By TAYLOR ROBINSON
On Wednesday April 8, faculty, staff and students received emails and text messages warning of a possible sexual assault on Washtenaw’s campus.
Commander Marlene Radzik of the Washtenaw County Police Department reported on the situation.
“There was an allegation that criminal sexual conduct occurred,” Radzik said. “None of the information can be corroborated because the alleged victim is not cooperating with the police investigation.”
The alleged assault took place in a wooded area near the Golfside and Clark Road intersection. Although no other information has been released, police continue to search for answers.
While some students were shaken up by the alert, others still believe the campus is safely protected by security.
Global studies major Madison Pasciak, 19, of Whitmore Lake, expressed concern after receiving the email.
“I don’t think this happens [near] a lot of college campuses,” Pasciak said. “It does make me feel a little iffy, but I’m usually fine because there’s usually another person with me most of the week.”
17-year-old Juliana Awrey, of Brighton, is a medical student at WCC. This is Awrey’s first year at the college, and she thinks that campus security does a good job protecting students and the surrounding area of campus.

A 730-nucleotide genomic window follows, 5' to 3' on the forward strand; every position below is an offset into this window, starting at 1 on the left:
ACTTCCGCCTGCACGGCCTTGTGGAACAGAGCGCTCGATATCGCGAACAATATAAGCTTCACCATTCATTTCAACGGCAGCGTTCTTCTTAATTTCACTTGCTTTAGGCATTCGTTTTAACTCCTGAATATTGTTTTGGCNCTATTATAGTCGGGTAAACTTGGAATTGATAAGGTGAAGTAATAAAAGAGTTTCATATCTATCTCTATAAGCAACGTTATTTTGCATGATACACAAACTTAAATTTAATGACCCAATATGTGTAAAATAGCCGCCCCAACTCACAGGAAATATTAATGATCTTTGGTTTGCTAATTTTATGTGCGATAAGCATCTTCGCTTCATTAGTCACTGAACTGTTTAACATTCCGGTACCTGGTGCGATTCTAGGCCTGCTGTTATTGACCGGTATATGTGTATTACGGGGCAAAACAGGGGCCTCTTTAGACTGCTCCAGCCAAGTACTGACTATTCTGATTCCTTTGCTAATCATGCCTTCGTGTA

“Honestly, I don’t feel any different,” Awrey said.
Even though there are mixed emotions about the possible sexual assault, raising awareness of risks can help people stay safe.
According to a report published by the Bureau of Justice Statistics in December 2014, females age 18-24 had the highest rate of rape and sexual assault between the years of 1995-2013. The statistics also show that 80 percent of victimizations of students go unreported while 67 percent of victimizations of nonstudents go unreported.
Recently, it has become widely known that colleges also underreport these statistics, said Sara Gregory, a representative of the Student Press Law Center.
“No college wants to be number one in campus rape,” Gregory said.
Whether the victim is male or female, student or nonstudent, these offenses occur on and near college campuses across the United States, and the best protection is awareness.
To keep safe on campus, WCC security recommends that students, faculty and staff stay alert and aware of their surroundings, avoid isolated areas and avoid walking alone at night. The department also suggests that people trust their instincts and notify security immediately if something seems wrong.
If you feel unsafe and would like an escort to your campus destination, call campus security at 734-973-3411.